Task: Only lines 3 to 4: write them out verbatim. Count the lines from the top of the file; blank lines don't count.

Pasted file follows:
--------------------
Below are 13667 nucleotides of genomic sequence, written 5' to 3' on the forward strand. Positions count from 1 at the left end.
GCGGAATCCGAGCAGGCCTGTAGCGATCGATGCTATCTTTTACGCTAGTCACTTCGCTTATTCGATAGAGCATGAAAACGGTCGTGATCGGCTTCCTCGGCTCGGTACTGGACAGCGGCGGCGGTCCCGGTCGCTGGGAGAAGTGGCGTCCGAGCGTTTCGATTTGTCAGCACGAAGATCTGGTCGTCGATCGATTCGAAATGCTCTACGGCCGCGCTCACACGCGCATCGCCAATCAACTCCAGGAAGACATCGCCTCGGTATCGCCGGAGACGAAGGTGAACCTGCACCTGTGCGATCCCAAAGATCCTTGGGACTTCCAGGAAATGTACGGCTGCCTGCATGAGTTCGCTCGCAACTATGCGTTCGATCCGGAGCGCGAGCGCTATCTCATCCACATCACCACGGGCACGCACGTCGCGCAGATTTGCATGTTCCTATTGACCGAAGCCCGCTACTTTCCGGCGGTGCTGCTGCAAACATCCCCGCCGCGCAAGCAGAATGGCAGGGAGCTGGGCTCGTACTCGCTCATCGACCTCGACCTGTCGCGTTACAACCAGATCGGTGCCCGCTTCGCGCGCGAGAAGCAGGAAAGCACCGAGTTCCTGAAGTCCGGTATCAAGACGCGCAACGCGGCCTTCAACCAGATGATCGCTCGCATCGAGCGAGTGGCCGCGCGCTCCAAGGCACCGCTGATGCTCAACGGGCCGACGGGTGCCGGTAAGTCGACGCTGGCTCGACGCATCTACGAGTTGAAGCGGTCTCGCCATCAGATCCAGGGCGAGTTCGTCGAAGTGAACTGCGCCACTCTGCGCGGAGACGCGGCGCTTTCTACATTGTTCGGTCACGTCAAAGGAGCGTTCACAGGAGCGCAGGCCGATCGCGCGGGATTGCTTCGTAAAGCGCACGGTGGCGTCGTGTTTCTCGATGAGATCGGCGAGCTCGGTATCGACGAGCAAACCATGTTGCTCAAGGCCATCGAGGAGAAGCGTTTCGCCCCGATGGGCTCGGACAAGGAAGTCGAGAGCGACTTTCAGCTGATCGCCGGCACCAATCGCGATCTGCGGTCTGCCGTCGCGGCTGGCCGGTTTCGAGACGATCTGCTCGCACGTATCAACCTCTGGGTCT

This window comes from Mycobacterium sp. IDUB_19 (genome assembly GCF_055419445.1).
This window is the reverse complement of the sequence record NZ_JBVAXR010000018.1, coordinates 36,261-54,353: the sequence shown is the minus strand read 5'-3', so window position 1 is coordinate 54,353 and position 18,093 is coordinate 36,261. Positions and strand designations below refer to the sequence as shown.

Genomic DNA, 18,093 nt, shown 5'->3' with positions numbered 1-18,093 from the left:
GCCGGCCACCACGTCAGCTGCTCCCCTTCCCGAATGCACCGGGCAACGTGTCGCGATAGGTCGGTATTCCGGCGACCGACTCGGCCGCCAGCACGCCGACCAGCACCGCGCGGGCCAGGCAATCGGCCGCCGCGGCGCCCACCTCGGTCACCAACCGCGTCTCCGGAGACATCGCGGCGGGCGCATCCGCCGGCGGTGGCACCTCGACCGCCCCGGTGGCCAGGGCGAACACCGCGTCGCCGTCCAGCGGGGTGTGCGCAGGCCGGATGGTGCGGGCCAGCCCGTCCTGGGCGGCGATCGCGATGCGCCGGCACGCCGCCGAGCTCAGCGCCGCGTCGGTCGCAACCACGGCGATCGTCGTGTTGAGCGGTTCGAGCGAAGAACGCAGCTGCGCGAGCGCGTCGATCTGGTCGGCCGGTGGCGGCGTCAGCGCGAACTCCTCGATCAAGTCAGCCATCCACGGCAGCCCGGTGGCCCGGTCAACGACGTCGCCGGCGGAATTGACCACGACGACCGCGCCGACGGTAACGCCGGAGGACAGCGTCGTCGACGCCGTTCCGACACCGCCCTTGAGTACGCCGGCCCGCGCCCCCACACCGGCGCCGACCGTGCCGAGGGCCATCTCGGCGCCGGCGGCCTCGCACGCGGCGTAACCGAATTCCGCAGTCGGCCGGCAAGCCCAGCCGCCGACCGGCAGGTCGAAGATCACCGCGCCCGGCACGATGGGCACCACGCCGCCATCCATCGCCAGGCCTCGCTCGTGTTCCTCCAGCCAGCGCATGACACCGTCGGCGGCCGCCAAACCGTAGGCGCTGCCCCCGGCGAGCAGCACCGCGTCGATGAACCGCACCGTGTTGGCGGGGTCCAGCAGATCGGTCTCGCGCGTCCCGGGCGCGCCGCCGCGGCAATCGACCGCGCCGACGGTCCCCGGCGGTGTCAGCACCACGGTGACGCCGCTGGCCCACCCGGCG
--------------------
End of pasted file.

This window comes from Mycobacterium sp. IDUB_19 (genome assembly GCF_055419445.1).
This window is the reverse complement of the sequence record NZ_JBVAXR010000018.1, coordinates 36,261-54,353: the sequence shown is the minus strand read 5'-3', so window position 1 is coordinate 54,353 and position 18,093 is coordinate 36,261. Positions and strand designations below refer to the sequence as shown.